So even though I love my raw food, I’m not a vegetarian. One of my favorite wraps is a raw collard green leaf stuffed with veggies and I lay a slice of ham dead center before I roll it up. In my defense, it was a free-range pig.
I’ve tried hard in the past to be a vegetarian. Even if I make it through the winter, summer is barbecue season. I have a Pavlovian response to the smell of charcoal briquettes. Southern culture is just not conducive to a vegetarian lifestyle.
I’ve prayed about it and asked for strength to forsake meat. At various times in my life I felt I was being led to make a decision for vegetables. Like the time the pig truck pulled up next to me at a red light. There was one pig in particular who looked at me with a very intense stare.
Did you know that pigs have blue eyes? From that day to this, I feel intense guilt and shame when I eat pork chops.
Lately I’ve come to terms with the fact that I may never be able to give up meat. That’s a hard pill to swallow because it messes with my self-perception as an eco chic, earth friendly, natural skin care maven.
To paraphrase Jay-Z, on to the next.
This article is actually about a great product I’ve been using. After workouts I use a cream for sore muscles, and I noticed the main ingredient was emu oil.
Emu oil has a lot of great properties, but it’s not for vegetarians. The oil has to be rendered from the rump of the animal after it has been slaughtered.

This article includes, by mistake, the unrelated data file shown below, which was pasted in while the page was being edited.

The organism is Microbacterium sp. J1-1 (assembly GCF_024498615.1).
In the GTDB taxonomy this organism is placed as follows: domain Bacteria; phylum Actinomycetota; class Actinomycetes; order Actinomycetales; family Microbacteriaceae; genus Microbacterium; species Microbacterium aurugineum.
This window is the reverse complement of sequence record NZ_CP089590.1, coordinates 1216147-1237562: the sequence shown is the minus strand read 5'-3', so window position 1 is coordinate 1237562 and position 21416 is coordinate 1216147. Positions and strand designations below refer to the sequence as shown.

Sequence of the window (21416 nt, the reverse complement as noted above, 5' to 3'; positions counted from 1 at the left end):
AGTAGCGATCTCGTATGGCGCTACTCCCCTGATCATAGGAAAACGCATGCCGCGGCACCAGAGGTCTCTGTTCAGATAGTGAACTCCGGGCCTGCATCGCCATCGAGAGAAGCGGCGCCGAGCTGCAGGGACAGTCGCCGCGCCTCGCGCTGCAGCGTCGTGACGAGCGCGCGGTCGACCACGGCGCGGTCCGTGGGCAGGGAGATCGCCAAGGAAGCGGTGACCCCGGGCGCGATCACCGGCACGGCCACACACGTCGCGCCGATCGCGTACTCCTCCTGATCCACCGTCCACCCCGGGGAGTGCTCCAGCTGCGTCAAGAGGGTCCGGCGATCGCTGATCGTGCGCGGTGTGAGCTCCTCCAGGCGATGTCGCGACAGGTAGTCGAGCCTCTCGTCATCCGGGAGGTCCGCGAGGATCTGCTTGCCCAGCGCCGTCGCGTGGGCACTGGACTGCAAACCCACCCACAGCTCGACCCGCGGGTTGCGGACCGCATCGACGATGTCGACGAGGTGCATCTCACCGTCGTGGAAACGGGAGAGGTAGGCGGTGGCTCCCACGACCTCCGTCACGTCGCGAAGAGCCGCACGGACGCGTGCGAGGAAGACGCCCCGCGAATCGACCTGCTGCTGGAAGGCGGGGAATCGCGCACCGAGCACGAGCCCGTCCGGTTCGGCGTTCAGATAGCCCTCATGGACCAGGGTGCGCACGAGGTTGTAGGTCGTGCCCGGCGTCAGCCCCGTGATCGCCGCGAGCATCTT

The oil has become very popular because of its health benefits — anti-inflammatory, stimulates cell production, boosts efficacy of other products, and is bacteria-static. Some claims say it can stimulate hair growth. It has become so popular that emu farms are cropping up to regularly supply meat and oil.
Basically you can use this anywhere you would use body oil — as a prepoo for your hair, a skin moisturizer, muscle rub, eczema remedy, soften cuticles, etc.
Emu oil is even in acne products. Many acne products can overly dry the skin and make it flaky and irritated. The added emu oil moisturizes and calms any irritation.
It works so well because it’s close to human sebum and contains several essential fatty acids: linolenic, linoleic, oleic, and palmitic. Linolenic (omega-3 EFA) and linoleic (omega-6 EFA).
Have you tried emu oil? Let us know how you like it, and check back for the next in my meat eaters series.